Tuesday, July 23, 2024
Cities & Urban Planning

Detroit Park City: Unlearning the Motor City’s Parking Culture

At a recent MDOT planning meeting hosted at the illustrious Shed 5 in Detroit’s Eastern Market, I again found myself thinking, while poring over drawings for proposals to essentially eliminate the spur of I-375 that extends from the I-75/I-75 junction, how much space in our city is taken up by infrastructure whose sole purpose is to move– or store- vehicles.

MDOT planning materials, indicating my favorite replacement plan, which would turn the giant highway into a surface boulevard.

Unfortunately, it is currently logistically and politically impossible to get rid of our freeways. I suspect that they will eventually be retooled in some future generation, but in the meantime, it will be a tough sell to dehighwayize even I-375, a not terribly useful spur which occupies a full 30 acres of prime real estate between Jefferson Avenue downtown and the I-75 interchange alone. The proposal to replace it with a large, surface level boulevard, reclaiming enough space to build, well, millions of square feet of cool stuff that can generate tax revenue, will probably be shot down by a Transportation Engineer Who Knew Better, but I hope I’m wrong.

Downtown parking, on the other hand, is readily addressed, because, like highways, most parking in older urban areas, especially in the cores of the industrial Midwestern cities, was developed from demolition rather than greenfield space. And parking predictably dominates most public conversations about development. The old NIMBYist adage, “But where will we park?” feels much like in the series Downton Abbey when, amid speculation that the large country manor could be partially converted into a hospital for wounded veterans in the Great War, Cora Crawley asks plaintively, “But where will we sit?” The viewer is sitting there, like, “I don’t know, your ladyship– you’ve got a giant house, maybe you could find space in one of the other 247 rooms?” Where will we park? I don’t know, there are about 135 square miles of city to choose from, maybe somewhere that will necessitate walking 45 feet?

I hypothesized that the spirit of Jane Jacobs herself began to haunt Southwest Housing Solutions’ offices at Lithuanian Hall on Vernor Highway when they won an innovation grant to renovate a parking lot, or when they demolished a salvageable vacant structure across the street because their mostly suburban workforce needed more parking (the quarter-acre of existing lots and thousand feet of street parking weren’t enough). Even The Man Himself has gotten into the parking game.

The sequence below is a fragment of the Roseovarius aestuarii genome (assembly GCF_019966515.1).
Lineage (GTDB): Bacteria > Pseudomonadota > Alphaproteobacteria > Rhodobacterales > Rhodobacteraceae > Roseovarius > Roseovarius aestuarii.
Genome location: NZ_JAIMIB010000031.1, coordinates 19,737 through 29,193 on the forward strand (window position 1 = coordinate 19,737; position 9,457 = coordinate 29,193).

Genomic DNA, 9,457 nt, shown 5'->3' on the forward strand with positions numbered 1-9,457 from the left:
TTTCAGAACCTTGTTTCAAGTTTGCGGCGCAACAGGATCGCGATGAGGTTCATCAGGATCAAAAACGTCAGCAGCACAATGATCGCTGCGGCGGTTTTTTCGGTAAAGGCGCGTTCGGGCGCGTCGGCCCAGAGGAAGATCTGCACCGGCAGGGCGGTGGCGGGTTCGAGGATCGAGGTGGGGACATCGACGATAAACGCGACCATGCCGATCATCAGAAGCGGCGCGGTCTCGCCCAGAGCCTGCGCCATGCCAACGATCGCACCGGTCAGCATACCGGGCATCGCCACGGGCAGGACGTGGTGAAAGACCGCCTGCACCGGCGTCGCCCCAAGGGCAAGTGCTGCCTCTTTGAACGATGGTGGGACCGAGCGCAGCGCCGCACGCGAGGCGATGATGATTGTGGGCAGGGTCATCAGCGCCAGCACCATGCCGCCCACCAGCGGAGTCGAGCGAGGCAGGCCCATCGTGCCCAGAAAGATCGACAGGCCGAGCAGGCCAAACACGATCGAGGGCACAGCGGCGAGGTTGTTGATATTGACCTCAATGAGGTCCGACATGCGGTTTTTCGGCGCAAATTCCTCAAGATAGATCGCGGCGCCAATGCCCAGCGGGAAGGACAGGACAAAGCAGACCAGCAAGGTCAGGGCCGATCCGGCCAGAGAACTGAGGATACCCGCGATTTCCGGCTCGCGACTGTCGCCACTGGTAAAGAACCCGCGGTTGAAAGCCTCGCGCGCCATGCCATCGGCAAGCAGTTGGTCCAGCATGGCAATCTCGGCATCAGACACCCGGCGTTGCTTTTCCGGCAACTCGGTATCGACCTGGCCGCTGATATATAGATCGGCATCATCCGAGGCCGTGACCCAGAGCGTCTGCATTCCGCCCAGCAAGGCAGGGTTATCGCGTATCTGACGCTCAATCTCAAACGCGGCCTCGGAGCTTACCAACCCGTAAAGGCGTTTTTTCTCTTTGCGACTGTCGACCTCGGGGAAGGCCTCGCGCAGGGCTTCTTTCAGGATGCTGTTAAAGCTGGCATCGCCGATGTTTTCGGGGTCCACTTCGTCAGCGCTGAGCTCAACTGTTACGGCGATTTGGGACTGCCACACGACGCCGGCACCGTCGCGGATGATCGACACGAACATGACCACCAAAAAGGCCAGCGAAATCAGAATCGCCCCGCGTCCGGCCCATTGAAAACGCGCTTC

So I decided it might be fun to put together a project I call Detroit Park City (referencing, of course, the 1976 Kiss song, in which I can only assume that Paul Stanley suggests that you’ve gotta lose your mind in Detroit Rock City because of the unholy supremacy of automotive transport) to identify a long list of parking lots in our city, and target each one for a proposed redevelopment project, comparing costs, revenue figures, ownership data, and, chiefly, space– the built and the yet unbuilt. So, I’m not going to actually design a fancy rendering because I’m not that clever, but I’ll design a basic massing. I’m shooting for producing one project a week for a year.

The Detroit Riverfront, where lots used for the Chene Park concert series abut lots used for parking for the Renaissance Center.


I am basing my foundations here on research I started for a January 2017 memo I presented to Southwest Solutions’ management outlining the high cost of free parking and why the company should implement commuter incentives for cyclists and pedestrians. In it, I reviewed research from planning organizations and experts who argued in favor of a comprehensive reëvaluation of the notion of “free” parking– namely, how free parking causes a lot of problems and costs a lot of money. This has been explored at length by planners Jeff SpeckDonald Shoup, and others, and it has also been written about extensively in urban planning media and transportation advocacy by the likes of Streetsblog, CityLab, and others.

The major cultural assumption, anathema to the Michigan F250 Super Duty State of Mind, is that cities might be better served by buildings than by parking. My evidence for this is that Detroit’s real estate prices have gone through the roof following a general recognition that Detroit Doesn’t Suck, and that there is a tight relationship between density and amenities– density allows amenities and thrives with amenities (see Rappaport, 2008, in Regional Science and Urban Economics, and others). There are more parking spaces than there are human beings in this great nation, and that’s pretty weird.

For the purposes of this study, the major political assumption is that we will be able to negotiate around parking minimums or avoid them altogether. Detroit’s parking minimum of 1.25 spaces per unit puts the city basically at the highest end of any major American city, although the city’s rockstar planning leadership of Steve Lewis and Maurice Cox suggests that there might be room to negotiate based on the drive toward innovation.